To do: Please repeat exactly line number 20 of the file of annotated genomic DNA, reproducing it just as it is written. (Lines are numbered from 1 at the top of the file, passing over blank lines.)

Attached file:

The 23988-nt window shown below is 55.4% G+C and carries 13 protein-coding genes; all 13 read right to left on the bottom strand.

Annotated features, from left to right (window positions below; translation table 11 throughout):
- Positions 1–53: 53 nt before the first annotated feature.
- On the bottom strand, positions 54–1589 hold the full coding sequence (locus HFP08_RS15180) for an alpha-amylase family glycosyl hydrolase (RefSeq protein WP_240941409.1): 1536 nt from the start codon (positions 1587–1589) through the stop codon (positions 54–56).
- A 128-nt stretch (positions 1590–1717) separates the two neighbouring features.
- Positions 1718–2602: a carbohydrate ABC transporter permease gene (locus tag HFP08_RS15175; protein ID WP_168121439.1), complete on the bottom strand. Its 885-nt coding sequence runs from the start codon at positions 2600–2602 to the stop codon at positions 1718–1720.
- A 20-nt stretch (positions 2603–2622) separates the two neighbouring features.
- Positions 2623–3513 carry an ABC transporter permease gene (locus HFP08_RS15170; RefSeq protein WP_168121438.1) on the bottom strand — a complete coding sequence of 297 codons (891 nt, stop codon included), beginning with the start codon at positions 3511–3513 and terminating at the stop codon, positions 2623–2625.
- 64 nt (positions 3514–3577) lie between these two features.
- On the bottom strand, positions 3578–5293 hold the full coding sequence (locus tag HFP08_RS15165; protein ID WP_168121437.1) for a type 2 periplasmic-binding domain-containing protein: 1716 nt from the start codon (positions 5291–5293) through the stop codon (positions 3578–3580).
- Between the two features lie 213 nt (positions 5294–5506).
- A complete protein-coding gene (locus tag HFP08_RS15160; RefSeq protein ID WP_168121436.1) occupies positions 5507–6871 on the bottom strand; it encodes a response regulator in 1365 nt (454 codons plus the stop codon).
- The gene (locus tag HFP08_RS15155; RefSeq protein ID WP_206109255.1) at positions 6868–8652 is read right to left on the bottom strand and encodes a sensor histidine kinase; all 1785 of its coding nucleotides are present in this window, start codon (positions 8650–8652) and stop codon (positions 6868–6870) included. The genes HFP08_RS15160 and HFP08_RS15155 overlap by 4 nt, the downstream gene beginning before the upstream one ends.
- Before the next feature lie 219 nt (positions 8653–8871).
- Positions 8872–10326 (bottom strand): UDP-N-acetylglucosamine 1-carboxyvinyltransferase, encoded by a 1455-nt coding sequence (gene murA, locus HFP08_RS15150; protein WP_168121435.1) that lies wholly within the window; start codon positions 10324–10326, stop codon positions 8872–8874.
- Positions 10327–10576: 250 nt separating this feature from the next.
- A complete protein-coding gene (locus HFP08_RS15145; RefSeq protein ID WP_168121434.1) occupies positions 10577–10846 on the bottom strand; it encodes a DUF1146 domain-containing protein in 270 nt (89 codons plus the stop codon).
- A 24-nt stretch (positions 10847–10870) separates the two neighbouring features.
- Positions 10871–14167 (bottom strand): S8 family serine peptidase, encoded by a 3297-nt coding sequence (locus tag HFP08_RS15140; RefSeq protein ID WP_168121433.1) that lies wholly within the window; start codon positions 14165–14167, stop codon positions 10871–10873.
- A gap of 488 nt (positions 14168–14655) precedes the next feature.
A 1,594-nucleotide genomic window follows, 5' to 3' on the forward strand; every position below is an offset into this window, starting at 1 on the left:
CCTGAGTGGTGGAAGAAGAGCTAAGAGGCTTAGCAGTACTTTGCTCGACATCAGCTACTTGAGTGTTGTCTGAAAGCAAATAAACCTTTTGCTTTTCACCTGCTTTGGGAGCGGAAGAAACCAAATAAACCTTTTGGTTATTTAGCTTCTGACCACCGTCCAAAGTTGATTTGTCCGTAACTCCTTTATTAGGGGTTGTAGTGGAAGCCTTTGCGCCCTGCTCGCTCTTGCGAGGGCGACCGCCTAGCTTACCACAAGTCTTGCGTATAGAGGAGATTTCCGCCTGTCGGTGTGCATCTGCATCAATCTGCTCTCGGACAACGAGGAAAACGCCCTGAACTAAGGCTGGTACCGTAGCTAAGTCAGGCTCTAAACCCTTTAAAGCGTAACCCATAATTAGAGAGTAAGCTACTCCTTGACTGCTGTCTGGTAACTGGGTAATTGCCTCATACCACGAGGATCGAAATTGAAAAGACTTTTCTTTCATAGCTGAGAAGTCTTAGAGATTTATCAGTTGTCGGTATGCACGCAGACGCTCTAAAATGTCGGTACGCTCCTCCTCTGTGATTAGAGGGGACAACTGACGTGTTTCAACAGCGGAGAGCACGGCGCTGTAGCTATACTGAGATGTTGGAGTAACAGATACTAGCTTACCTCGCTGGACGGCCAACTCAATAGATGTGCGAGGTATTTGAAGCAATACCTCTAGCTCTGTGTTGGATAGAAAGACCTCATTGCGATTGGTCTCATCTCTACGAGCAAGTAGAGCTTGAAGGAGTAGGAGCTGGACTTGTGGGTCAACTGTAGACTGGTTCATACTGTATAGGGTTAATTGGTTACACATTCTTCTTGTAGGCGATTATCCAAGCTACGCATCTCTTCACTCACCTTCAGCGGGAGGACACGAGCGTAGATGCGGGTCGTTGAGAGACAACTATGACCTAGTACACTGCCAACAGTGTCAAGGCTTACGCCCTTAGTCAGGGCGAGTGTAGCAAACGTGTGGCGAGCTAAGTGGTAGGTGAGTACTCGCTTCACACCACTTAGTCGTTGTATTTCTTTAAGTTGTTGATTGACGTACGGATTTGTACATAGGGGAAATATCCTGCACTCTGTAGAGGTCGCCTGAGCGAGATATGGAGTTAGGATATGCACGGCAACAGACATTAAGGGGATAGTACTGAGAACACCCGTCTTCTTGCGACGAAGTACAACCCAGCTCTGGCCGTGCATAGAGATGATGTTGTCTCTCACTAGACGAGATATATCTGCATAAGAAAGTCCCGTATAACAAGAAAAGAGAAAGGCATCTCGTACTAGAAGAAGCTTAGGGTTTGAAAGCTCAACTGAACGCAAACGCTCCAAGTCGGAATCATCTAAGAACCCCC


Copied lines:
- A gap of 488 nt (positions 14168–14655) precedes the next feature.